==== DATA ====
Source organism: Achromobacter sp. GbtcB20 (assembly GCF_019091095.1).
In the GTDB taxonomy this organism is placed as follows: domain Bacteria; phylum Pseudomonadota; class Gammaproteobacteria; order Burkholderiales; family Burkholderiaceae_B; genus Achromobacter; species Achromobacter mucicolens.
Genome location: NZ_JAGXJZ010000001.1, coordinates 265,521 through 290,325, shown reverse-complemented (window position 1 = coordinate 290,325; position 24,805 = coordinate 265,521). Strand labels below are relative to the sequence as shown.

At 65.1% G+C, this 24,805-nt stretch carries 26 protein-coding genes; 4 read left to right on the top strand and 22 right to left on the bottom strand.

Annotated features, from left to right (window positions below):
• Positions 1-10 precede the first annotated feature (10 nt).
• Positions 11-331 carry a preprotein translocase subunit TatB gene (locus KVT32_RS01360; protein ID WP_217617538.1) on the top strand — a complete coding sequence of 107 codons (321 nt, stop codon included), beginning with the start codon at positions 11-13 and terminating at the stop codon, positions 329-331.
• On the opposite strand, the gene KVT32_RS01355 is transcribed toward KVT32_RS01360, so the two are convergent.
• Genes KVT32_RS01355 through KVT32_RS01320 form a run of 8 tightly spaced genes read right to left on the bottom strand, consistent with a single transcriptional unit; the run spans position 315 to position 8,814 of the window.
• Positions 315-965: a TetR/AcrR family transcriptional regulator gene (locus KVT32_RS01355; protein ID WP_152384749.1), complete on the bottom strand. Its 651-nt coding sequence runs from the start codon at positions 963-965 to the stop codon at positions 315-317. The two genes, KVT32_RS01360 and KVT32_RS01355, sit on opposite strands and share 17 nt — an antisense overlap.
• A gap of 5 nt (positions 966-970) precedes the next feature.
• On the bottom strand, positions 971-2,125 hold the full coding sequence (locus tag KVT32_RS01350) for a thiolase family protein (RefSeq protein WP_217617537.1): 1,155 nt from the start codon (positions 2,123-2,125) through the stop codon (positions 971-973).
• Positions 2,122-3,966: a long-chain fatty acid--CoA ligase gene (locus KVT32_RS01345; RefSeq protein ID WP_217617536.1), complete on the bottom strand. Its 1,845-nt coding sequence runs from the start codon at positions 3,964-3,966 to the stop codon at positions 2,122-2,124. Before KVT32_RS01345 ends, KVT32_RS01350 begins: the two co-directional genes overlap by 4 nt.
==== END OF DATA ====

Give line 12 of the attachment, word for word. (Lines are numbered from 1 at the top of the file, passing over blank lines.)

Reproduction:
• On the bottom strand, positions 971-2,125 hold the full coding sequence (locus tag KVT32_RS01350) for a thiolase family protein (RefSeq protein WP_217617537.1): 1,155 nt from the start codon (positions 2,123-2,125) through the stop codon (positions 971-973).